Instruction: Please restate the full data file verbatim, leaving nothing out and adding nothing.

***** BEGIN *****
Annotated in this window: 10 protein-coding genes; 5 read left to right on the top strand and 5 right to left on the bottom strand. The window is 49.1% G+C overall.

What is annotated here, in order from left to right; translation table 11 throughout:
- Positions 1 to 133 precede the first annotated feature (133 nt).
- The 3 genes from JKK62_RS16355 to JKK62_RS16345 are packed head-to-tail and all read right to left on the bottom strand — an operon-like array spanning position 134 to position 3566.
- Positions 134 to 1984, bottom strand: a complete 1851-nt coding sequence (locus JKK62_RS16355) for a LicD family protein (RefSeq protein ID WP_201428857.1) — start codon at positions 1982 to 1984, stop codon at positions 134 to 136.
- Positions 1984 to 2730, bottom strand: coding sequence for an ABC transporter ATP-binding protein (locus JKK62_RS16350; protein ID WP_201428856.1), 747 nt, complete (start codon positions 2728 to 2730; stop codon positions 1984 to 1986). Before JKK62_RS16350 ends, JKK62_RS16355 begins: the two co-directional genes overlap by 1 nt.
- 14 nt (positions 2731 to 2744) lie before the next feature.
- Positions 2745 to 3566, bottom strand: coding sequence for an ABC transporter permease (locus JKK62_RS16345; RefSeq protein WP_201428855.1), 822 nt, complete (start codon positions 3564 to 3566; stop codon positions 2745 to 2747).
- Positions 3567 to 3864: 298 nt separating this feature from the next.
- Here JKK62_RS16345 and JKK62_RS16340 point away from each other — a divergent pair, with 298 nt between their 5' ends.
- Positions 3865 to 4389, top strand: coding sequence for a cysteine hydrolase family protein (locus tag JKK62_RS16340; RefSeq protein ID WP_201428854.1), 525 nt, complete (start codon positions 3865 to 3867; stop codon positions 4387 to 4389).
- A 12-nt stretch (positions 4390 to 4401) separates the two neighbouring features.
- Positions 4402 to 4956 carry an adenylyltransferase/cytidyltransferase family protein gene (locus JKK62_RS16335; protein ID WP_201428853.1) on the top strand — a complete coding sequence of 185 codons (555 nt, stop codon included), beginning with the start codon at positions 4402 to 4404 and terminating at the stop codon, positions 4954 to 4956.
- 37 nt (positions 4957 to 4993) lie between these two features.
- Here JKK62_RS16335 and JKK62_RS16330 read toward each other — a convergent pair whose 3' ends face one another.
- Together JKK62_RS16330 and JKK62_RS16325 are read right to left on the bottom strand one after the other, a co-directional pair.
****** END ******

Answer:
Annotated in this window: 10 protein-coding genes; 5 read left to right on the top strand and 5 right to left on the bottom strand. The window is 49.1% G+C overall.

What is annotated here, in order from left to right; translation table 11 throughout:
- Positions 1 to 133 precede the first annotated feature (133 nt).
- The 3 genes from JKK62_RS16355 to JKK62_RS16345 are packed head-to-tail and all read right to left on the bottom strand — an operon-like array spanning position 134 to position 3566.
- Positions 134 to 1984, bottom strand: a complete 1851-nt coding sequence (locus JKK62_RS16355) for a LicD family protein (RefSeq protein ID WP_201428857.1) — start codon at positions 1982 to 1984, stop codon at positions 134 to 136.
- Positions 1984 to 2730, bottom strand: coding sequence for an ABC transporter ATP-binding protein (locus JKK62_RS16350; protein ID WP_201428856.1), 747 nt, complete (start codon positions 2728 to 2730; stop codon positions 1984 to 1986). Before JKK62_RS16350 ends, JKK62_RS16355 begins: the two co-directional genes overlap by 1 nt.
- 14 nt (positions 2731 to 2744) lie before the next feature.
- Positions 2745 to 3566, bottom strand: coding sequence for an ABC transporter permease (locus JKK62_RS16345; RefSeq protein WP_201428855.1), 822 nt, complete (start codon positions 3564 to 3566; stop codon positions 2745 to 2747).
- Positions 3567 to 3864: 298 nt separating this feature from the next.
- Here JKK62_RS16345 and JKK62_RS16340 point away from each other — a divergent pair, with 298 nt between their 5' ends.
- Positions 3865 to 4389, top strand: coding sequence for a cysteine hydrolase family protein (locus tag JKK62_RS16340; RefSeq protein ID WP_201428854.1), 525 nt, complete (start codon positions 3865 to 3867; stop codon positions 4387 to 4389).
- A 12-nt stretch (positions 4390 to 4401) separates the two neighbouring features.
- Positions 4402 to 4956 carry an adenylyltransferase/cytidyltransferase family protein gene (locus JKK62_RS16335; protein ID WP_201428853.1) on the top strand — a complete coding sequence of 185 codons (555 nt, stop codon included), beginning with the start codon at positions 4402 to 4404 and terminating at the stop codon, positions 4954 to 4956.
- 37 nt (positions 4957 to 4993) lie between these two features.
- Here JKK62_RS16335 and JKK62_RS16330 read toward each other — a convergent pair whose 3' ends face one another.
- Together JKK62_RS16330 and JKK62_RS16325 are read right to left on the bottom strand one after the other, a co-directional pair.